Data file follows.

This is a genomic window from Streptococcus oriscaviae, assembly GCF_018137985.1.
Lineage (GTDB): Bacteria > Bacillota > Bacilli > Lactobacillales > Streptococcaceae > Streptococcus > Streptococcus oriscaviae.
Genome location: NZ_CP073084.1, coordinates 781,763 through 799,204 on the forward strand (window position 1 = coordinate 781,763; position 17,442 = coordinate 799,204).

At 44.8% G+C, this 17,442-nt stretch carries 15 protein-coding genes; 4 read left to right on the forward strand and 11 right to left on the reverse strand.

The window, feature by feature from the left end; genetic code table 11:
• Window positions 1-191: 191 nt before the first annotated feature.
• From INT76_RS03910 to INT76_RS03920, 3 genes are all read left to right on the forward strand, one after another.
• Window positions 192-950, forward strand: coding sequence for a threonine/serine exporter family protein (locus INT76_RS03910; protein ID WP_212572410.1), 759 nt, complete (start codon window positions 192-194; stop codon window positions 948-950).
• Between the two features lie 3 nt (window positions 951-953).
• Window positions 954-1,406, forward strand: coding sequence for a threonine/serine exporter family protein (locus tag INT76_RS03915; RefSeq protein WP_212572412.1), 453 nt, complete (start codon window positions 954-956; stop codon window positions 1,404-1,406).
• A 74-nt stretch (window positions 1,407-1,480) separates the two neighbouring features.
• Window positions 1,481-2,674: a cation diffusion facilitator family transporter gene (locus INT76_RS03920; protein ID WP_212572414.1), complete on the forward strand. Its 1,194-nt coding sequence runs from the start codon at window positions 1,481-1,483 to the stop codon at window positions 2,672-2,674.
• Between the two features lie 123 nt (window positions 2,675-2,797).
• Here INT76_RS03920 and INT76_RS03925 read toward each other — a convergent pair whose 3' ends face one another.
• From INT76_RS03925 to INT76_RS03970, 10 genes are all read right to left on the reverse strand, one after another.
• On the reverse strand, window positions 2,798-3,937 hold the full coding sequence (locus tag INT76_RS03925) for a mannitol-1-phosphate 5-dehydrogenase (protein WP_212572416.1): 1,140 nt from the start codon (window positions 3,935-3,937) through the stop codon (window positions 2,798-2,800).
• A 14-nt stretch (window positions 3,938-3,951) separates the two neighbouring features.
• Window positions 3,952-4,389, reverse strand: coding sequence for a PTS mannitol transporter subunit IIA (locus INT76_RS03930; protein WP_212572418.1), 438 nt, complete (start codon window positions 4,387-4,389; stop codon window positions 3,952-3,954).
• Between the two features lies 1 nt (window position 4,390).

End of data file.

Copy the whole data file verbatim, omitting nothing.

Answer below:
This is a genomic window from Streptococcus oriscaviae, assembly GCF_018137985.1.
Lineage (GTDB): Bacteria > Bacillota > Bacilli > Lactobacillales > Streptococcaceae > Streptococcus > Streptococcus oriscaviae.
Genome location: NZ_CP073084.1, coordinates 781,763 through 799,204 on the forward strand (window position 1 = coordinate 781,763; position 17,442 = coordinate 799,204).

At 44.8% G+C, this 17,442-nt stretch carries 15 protein-coding genes; 4 read left to right on the forward strand and 11 right to left on the reverse strand.

The window, feature by feature from the left end; genetic code table 11:
• Window positions 1-191: 191 nt before the first annotated feature.
• From INT76_RS03910 to INT76_RS03920, 3 genes are all read left to right on the forward strand, one after another.
• Window positions 192-950, forward strand: coding sequence for a threonine/serine exporter family protein (locus INT76_RS03910; protein ID WP_212572410.1), 759 nt, complete (start codon window positions 192-194; stop codon window positions 948-950).
• Between the two features lie 3 nt (window positions 951-953).
• Window positions 954-1,406, forward strand: coding sequence for a threonine/serine exporter family protein (locus tag INT76_RS03915; RefSeq protein WP_212572412.1), 453 nt, complete (start codon window positions 954-956; stop codon window positions 1,404-1,406).
• A 74-nt stretch (window positions 1,407-1,480) separates the two neighbouring features.
• Window positions 1,481-2,674: a cation diffusion facilitator family transporter gene (locus INT76_RS03920; protein ID WP_212572414.1), complete on the forward strand. Its 1,194-nt coding sequence runs from the start codon at window positions 1,481-1,483 to the stop codon at window positions 2,672-2,674.
• Between the two features lie 123 nt (window positions 2,675-2,797).
• Here INT76_RS03920 and INT76_RS03925 read toward each other — a convergent pair whose 3' ends face one another.
• From INT76_RS03925 to INT76_RS03970, 10 genes are all read right to left on the reverse strand, one after another.
• On the reverse strand, window positions 2,798-3,937 hold the full coding sequence (locus tag INT76_RS03925) for a mannitol-1-phosphate 5-dehydrogenase (protein WP_212572416.1): 1,140 nt from the start codon (window positions 3,935-3,937) through the stop codon (window positions 2,798-2,800).
• A 14-nt stretch (window positions 3,938-3,951) separates the two neighbouring features.
• Window positions 3,952-4,389, reverse strand: coding sequence for a PTS mannitol transporter subunit IIA (locus INT76_RS03930; protein WP_212572418.1), 438 nt, complete (start codon window positions 4,387-4,389; stop codon window positions 3,952-3,954).
• Between the two features lies 1 nt (window position 4,390).